July 20, 2012, 9:12 PM — In the wake of DoubleFine's "Adventure Game" Kickstarter success and the flood of projects it inspired, adventure games have become the latest cause cé¬¨bre of the indie community. It's a welcome change from the twenty years of cruel obscurity the genre suffered at the hands of action franchises, but in truth, good adventure games are difficult to make, and there are precious few of them. Nostalgia often renders a kinder judgment on games like King's Quest than its occasionally tedious mechanics deserve. The few games worthy of classic status from those early days earned their reputations largely on the basis of quality artwork and clever writing, rather than gameplay innovation. Sierra's Quest for Glory games bucked that trend, providing new twists for players with the standout being the second title of the series, Trial by Fire. AGD Interactive has rescued this fading star from obscurity with a slick remake, keeping the golden age experience intact while elevating the visuals and user interface to relevancy once again.
Chief among Quest for Glory's many charms is the inclusion of an actual, real-time combat system. Complete with special attacks, critical hits, missile weapons, blocks, spells and more, players can choose from over a dozen maneuvers when facing off against the diverse enemies Trial by Fire tosses their way. Virtually unknown in adventure games even today, this mechanic gives meaning to the hollow, static combat victories so common in other adventure titles. If you want to be victorious, you're going to have to swing, zap and dodge your way through an actual fight. Don't worry, a pause feature, difficult sliders and combat assistance are available for the action-impaired, and they don't sap the fun out of the proceedings.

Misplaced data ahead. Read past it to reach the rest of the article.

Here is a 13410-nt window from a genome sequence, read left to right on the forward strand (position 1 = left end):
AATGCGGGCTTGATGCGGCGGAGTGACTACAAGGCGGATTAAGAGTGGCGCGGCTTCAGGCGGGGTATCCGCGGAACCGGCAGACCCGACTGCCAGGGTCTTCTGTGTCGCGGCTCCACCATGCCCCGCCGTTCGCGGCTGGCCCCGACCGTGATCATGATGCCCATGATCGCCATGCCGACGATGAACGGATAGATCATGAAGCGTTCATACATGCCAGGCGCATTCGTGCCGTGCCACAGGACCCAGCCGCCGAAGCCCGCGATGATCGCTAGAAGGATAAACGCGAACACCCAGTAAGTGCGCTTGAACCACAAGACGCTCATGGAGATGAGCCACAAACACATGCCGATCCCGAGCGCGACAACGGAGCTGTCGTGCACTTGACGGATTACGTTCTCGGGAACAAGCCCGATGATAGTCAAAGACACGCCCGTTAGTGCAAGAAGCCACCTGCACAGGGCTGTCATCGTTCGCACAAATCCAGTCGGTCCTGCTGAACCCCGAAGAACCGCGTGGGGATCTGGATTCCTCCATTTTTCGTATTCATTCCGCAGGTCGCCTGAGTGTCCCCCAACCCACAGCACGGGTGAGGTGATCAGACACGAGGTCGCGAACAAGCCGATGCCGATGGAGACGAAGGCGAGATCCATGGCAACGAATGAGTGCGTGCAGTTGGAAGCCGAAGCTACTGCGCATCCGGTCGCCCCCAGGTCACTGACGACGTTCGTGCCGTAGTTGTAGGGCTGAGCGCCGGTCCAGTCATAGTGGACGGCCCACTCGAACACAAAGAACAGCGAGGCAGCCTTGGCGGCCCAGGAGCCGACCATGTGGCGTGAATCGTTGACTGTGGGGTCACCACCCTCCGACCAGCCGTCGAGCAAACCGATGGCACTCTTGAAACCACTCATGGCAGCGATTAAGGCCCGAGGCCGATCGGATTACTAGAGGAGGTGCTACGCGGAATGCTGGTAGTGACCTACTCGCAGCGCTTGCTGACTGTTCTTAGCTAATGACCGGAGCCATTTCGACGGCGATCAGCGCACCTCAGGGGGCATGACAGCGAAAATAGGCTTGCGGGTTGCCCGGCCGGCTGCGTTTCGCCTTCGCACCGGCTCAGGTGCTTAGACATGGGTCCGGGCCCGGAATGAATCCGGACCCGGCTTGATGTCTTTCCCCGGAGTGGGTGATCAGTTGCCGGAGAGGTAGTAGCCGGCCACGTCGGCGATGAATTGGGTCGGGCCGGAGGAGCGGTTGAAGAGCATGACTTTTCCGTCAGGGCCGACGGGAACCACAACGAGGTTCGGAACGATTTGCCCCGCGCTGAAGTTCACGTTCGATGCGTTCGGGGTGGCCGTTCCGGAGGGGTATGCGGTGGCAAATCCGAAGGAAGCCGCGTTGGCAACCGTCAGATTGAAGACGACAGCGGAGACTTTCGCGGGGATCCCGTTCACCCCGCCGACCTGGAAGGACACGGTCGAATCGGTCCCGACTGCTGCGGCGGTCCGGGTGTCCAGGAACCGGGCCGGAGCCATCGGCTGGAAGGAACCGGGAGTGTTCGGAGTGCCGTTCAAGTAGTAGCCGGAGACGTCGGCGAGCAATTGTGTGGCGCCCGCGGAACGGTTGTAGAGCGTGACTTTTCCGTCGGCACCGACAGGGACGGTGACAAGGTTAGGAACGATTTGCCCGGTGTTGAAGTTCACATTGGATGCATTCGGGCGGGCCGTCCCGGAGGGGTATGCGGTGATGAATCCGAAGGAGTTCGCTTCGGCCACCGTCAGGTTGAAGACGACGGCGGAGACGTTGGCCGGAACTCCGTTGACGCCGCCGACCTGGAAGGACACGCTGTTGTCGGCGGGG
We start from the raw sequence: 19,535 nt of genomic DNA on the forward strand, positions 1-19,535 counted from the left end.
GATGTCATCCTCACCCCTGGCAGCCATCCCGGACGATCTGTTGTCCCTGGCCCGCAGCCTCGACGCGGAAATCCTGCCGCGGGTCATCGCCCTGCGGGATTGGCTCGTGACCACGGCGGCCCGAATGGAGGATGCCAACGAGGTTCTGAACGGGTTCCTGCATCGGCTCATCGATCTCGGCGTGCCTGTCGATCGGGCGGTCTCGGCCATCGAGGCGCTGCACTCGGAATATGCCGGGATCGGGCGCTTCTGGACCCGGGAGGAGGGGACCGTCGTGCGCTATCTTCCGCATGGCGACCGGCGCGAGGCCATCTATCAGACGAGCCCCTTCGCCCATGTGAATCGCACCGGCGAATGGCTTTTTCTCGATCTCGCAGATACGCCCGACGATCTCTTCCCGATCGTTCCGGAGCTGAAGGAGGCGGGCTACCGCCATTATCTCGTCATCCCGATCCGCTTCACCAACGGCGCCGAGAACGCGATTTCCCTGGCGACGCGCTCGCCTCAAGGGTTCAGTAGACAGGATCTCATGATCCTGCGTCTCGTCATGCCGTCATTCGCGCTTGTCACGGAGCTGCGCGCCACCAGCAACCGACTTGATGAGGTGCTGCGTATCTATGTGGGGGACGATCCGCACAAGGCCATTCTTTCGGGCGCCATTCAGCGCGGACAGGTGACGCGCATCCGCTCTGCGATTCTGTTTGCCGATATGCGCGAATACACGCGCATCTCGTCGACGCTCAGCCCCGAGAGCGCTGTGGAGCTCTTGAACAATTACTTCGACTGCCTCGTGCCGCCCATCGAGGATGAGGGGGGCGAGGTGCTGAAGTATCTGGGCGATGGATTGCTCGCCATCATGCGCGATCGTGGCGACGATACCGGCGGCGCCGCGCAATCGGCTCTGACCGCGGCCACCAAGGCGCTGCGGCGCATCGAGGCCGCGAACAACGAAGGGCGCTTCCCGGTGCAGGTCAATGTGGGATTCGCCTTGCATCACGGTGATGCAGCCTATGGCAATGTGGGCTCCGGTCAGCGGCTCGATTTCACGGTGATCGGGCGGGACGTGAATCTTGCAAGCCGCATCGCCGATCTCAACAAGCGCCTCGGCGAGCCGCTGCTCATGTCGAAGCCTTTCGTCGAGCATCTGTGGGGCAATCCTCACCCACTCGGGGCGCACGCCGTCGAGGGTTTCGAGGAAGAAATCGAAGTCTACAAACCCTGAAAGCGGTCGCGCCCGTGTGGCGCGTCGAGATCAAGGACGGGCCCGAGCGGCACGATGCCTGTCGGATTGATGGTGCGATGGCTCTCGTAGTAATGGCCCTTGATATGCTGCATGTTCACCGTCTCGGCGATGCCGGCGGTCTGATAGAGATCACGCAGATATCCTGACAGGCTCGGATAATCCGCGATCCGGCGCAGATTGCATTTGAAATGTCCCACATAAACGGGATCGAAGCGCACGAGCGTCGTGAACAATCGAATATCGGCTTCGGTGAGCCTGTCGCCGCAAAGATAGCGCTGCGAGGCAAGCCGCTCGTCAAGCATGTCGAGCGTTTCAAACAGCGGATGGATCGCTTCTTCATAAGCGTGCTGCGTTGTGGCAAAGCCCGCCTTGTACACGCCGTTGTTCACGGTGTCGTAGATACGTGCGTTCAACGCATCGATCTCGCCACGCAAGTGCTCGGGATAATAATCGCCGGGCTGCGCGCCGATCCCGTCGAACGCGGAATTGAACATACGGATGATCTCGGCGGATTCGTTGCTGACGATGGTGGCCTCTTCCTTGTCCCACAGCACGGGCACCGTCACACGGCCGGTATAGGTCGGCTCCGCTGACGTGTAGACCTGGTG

Outside combat, QfG: TbF's environmental interaction is accomplished via the traditional point and click method, with the right mouse button cycling through various basic actions such as examine, manipulate, move and speak. These are also available via a pop-up menu at the top of the screen, where you'll also find more esoteric options such as sleep, magic and stealth movement. The game comes across as a hybrid adventure/RPG, as you have a sheet full of stats that increase, an inventory with items you equip and upgrade, and other familiar roleplay trappings. There are even three character classes to select from on the opening screen.